Monday, October 17, 2011

Sunday, July 10, 2011

On creeps and ball games (cooler than Radiohead)

It’s a different ball game. That means it is a ball game which means there is throw and catch, pass and snatch and most importantly the ball is in the air only so long as both keep it going. But, what if you were pitching all these balls full of fragrant potpourri and the choicest of your tickles and pokes to some player who’s not your game? Well, the balls don’t return and occasionally if one does; it’s a smack, literally on the face. That, dear reader, is how a creep feels.

While most creeps are easily identified, warded off and branded by all of us, including me, you will never know when you end up on the other side of the ball game. Creepiness is relative and so is desperation. Mostly desperation is nothing but failure on the part of the recipient to reciprocate with equal enthusiasm. So, the poor hypersuperduper enthusiastic ball pitcher sees the embarrassing loud thuds of his public displays dwindle and droop into small bounces, all leaking desperate sounds as they fade into the darkness of awkward-irretrievable-relationships-that-never-started. I recently faced much such ill matched word exchanges.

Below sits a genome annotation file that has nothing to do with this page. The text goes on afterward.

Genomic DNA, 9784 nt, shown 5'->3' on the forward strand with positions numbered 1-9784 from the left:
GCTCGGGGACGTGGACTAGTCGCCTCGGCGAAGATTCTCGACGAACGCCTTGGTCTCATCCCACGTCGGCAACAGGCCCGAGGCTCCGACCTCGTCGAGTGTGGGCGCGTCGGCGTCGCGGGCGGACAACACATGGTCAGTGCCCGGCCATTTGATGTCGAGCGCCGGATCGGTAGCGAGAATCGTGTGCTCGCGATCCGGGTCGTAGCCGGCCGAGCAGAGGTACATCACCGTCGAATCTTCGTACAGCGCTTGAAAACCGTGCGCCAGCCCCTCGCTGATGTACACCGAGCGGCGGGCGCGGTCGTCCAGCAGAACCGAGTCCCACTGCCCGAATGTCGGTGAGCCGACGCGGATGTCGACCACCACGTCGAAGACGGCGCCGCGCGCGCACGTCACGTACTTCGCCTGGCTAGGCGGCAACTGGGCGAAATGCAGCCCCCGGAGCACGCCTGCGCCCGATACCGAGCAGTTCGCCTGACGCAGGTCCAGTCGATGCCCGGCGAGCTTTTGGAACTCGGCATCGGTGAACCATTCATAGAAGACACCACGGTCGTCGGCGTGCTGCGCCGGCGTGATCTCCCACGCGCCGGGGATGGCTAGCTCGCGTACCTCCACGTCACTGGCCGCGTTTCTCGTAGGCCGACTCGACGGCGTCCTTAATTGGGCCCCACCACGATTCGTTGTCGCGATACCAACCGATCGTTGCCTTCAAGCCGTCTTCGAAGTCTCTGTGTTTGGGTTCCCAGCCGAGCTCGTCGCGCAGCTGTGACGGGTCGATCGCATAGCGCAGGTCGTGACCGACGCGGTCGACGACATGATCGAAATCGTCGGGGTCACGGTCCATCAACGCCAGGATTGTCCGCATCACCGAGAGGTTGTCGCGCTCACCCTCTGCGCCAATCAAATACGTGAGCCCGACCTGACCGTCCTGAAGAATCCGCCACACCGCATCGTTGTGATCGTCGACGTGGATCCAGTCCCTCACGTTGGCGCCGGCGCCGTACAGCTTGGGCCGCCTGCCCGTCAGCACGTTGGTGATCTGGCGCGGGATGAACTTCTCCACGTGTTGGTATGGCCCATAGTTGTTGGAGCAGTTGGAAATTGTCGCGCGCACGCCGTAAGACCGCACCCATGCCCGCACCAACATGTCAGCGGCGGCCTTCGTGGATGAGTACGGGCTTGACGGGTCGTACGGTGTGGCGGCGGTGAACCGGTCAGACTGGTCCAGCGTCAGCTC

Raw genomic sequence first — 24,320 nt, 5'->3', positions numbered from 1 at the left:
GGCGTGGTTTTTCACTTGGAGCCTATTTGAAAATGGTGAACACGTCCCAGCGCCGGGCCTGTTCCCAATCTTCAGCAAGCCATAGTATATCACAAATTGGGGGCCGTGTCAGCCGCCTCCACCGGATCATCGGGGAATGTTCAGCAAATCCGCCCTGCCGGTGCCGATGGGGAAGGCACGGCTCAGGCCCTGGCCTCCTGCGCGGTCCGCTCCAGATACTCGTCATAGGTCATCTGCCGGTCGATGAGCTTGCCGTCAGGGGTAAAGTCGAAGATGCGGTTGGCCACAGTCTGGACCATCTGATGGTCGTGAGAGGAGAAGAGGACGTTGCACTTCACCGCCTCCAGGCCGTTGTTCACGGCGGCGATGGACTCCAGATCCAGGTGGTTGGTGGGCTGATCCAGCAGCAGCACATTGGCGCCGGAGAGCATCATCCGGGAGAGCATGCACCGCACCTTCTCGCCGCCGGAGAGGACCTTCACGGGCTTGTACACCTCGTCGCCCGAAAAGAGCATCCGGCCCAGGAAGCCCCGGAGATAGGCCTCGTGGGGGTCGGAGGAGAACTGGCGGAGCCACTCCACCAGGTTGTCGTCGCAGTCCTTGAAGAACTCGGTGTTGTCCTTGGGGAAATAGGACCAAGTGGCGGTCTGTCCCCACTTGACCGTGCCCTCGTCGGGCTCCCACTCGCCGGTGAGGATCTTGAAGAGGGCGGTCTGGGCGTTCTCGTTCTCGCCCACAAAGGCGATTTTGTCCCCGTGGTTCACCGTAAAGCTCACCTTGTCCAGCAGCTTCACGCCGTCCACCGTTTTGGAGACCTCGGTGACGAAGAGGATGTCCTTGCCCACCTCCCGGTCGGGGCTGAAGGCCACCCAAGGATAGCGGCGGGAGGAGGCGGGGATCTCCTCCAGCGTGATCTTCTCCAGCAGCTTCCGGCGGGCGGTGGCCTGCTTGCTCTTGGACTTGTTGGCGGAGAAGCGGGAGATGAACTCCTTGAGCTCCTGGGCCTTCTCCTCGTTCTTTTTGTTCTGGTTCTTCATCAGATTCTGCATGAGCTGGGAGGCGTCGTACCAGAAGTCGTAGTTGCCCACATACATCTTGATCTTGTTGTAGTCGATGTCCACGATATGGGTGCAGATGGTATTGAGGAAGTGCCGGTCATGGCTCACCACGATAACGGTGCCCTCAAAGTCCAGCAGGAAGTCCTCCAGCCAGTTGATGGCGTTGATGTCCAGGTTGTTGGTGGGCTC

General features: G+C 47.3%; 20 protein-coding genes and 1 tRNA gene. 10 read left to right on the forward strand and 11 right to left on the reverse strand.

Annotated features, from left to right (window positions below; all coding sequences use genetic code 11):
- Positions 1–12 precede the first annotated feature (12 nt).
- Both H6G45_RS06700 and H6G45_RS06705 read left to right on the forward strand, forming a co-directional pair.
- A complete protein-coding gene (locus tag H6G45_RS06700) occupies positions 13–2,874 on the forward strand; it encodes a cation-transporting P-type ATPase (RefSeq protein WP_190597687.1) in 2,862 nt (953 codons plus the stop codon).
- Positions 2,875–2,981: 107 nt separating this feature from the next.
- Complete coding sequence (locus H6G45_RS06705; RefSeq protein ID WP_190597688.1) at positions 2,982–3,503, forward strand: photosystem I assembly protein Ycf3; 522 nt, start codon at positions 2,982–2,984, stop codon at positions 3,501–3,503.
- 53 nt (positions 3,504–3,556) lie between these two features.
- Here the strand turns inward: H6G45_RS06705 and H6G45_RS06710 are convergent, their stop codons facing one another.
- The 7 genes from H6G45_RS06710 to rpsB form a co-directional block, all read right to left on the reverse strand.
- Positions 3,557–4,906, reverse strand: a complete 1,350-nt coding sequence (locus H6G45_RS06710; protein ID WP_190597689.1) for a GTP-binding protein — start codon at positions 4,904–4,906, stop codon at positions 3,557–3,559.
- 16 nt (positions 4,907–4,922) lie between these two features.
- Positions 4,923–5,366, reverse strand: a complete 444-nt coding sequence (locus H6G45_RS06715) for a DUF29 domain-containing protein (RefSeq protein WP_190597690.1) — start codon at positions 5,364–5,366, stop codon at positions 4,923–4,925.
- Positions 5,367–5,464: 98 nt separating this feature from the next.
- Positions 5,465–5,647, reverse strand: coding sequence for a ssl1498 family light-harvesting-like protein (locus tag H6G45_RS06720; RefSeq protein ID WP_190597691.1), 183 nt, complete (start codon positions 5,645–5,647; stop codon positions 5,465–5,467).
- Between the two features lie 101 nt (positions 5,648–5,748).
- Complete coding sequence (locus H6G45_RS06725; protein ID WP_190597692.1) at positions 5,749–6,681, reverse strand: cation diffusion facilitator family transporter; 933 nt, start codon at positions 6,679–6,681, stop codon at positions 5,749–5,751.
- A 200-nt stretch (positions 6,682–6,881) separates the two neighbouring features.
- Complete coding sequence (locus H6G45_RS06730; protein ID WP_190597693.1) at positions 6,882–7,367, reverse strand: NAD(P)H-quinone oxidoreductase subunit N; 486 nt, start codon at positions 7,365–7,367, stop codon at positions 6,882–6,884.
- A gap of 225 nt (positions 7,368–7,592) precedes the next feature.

One fine sunny day on the right side of morality can make you start creep bashing. But while you embark on that fantastic adventure of social inclusion, do spare a thought for all that avant garde-ism in your Dali-advances-on-women or some man wanting to race cars on some woman’s naked chest. Basically, we all like to hear of such momentary forward sparks and gasp in the delight of the imagery but, come to your own world of daily misgivings, ‘dude, that’s so creepy…’ Greet her with a friendly word for a whole week continuously or stalk him in admiration for all the fascinating information you discovered on Google search, write an extra friendly word on the text message or simply give an unexpected hug and you’ve blown it.